During the 2021 budget process, Clancy sponsored an amendment that requested the county DHHS to analyze potential ways for the county to establish a “Right to Counsel” program. The amendment specified the program would only be for residents in the 53206 ZIP code, which has the most evictions in the county and children under the age of 18 at the time of the eviction.
$140 Million, 32-Story Third Ward Tower Revealed
A proposed residential apartment tower for the Historic Third Ward would rise 32 stories (365 feet) and contain 295 units, becoming the tallest building in the neighborhood.
The $140 million proposal from Hines Acquisitions for the 0.79-acre site at 333 N. Water St. was presented to the Historic Third Ward Architectural Review Board Wednesday afternoon for preliminary review.
It would occupy what is today a surface parking lot at the southwest corner of N. Water St. and E. St. Paul Ave. kitty-corner from the Milwaukee Public Market.
State Home Sales Up 15% Over Spring 2020
Wisconsin home sales keep increasing, even as the market continues to tighten.
That was a 14.6 percent increase from sales a year earlier, though economist David Clark of Marquette University said the increase isn’t a surprise, since the state was still under Gov. Tony Evers’ “Safer At Home” order a year ago.
East Side Condo Plan Still a Parking Lot
There is still hope that the final piece of a 2005 redevelopment plan for the Kenilworth complex will happen.
The Common Council approved a zoning change that year that allowed a development group to redevelop the Kenilworth Building complex, 2185 N. Prospect Ave., into a student housing facility for UW-Milwaukee, the Kenilworth Square Apartments, a home for the Peck School of the Arts and first-floor retail space. A public pedestrian street between the two buildings that front N. Prospect Ave. and N. Farwell Ave. was created to provide access to the Oak Leaf Trail.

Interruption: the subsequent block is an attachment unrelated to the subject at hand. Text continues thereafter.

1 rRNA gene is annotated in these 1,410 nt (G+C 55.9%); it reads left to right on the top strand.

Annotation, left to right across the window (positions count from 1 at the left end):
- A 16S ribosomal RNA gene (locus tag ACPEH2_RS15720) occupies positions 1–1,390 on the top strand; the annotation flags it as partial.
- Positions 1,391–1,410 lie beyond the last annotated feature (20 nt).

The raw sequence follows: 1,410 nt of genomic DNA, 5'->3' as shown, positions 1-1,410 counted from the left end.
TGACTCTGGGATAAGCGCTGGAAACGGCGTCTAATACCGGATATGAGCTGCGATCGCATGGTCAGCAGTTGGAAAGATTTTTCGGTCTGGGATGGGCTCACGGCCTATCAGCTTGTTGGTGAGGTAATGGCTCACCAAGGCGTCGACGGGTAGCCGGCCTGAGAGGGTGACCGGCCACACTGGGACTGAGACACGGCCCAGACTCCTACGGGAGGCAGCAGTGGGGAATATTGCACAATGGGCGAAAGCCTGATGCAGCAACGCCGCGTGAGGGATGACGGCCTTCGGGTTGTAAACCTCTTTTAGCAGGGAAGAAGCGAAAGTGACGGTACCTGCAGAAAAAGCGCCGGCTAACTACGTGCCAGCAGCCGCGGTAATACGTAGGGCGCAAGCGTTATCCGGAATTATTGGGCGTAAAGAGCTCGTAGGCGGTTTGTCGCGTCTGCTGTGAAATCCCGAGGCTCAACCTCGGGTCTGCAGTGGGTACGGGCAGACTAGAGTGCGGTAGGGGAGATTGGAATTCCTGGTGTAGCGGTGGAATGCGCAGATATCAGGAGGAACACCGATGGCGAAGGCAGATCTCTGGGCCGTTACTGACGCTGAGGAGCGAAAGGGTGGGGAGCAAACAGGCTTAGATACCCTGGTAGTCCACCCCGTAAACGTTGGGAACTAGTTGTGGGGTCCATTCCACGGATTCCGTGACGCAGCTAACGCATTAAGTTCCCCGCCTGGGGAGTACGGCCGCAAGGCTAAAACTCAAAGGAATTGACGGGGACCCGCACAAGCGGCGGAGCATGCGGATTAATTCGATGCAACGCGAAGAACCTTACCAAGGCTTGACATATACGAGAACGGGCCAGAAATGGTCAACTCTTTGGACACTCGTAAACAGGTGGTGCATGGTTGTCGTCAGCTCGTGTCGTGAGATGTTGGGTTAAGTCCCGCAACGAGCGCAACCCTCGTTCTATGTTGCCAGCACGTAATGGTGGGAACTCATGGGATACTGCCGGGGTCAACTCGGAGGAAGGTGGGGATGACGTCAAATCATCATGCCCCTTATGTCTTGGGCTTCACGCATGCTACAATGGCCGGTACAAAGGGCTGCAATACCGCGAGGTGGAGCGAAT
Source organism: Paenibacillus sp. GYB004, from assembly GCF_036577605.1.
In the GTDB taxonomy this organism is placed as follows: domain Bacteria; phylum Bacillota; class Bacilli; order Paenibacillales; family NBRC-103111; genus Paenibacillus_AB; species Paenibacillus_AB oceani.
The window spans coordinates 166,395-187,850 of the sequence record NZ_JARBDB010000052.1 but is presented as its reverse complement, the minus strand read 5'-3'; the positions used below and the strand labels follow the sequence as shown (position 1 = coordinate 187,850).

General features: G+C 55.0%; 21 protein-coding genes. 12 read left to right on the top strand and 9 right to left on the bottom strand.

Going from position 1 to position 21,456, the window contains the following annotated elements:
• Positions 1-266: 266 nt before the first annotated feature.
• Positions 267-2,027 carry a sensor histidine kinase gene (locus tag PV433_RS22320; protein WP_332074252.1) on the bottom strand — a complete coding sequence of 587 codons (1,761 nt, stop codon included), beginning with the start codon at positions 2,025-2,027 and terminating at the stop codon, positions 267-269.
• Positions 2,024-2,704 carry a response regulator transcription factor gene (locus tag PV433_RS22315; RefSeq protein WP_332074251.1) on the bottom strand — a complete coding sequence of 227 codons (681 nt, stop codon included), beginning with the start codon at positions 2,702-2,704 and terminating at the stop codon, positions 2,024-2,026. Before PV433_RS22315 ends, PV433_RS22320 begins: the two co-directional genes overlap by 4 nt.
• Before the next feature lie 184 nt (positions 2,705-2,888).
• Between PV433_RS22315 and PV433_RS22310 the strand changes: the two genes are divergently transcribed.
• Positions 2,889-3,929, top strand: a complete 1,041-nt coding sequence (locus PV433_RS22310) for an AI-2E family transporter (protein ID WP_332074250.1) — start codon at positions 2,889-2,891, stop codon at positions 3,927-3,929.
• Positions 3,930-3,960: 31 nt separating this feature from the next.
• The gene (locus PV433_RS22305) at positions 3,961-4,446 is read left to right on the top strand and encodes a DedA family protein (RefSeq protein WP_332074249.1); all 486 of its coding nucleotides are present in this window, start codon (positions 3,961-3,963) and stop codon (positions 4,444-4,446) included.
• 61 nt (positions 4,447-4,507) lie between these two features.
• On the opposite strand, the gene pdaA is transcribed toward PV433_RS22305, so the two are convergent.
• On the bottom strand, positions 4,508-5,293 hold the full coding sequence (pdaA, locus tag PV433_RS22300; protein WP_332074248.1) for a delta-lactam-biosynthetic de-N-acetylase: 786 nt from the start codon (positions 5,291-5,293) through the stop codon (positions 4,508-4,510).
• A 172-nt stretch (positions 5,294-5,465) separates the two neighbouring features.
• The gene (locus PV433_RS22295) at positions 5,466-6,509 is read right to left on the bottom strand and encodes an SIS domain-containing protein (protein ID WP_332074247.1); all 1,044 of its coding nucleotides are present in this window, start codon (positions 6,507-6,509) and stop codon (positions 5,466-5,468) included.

It also included approval of an eight-story condominium building.
New Housing for Human Trafficking Victims
The City of Milwaukee has found a partner and a building for a new emergency housing facility for victims of human trafficking.
The seven-year-old nonprofit works with females that have been compelled to provide commercial sex acts through physical force, fraud or other kinds of coercion.
City Could Require Laser Scanning of Buildings Slated for Demolition
A proposal pending before the Common Council would add a new way for the city to record its history.
Property owners seeking to demolish buildings would be required to conduct a laser survey of the exterior of their structures.
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- Plats and Parcels: See Inside Convention Center Expansion - Jeramey Jannene - May 23rd, 2021
- Eyes on Milwaukee: Who Wants To Name the Wisconsin Center? - Jeramey Jannene - Mar 1st, 2021
- Plats and Parcels: Riverwest Hostel Becoming Cooperative Housing Facility - Jeramey Jannene - Dec 13th, 2020
- Eyes on Milwaukee: Wisconsin Center Gives Final Approval for $420 Million Expansion - Jeramey Jannene - Oct 9th, 2020
- Eyes on Milwaukee: City Approves Wisconsin Center Deal - Jeramey Jannene - Apr 15th, 2020
- Eyes on Milwaukee: Convention Center District Authorizes $420 Million Expansion, Raises Hotel Tax - Jeramey Jannene - Apr 2nd, 2020
- Eyes on Milwaukee: Wisconsin Center Faces 50% Revenue Cut - Jeramey Jannene - Mar 30th, 2020
- Plats and Parcels: City Could Get Cash From Convention Center Expansion - Jeramey Jannene - Mar 29th, 2020
- Eyes on Milwaukee: Council Delays Convention Expansion? - Jeramey Jannene - Mar 24th, 2020
- Plats and Parcels: Convention Center Expansion Paused - Jeramey Jannene - Mar 22nd, 2020
Read more about Wisconsin Center expansion here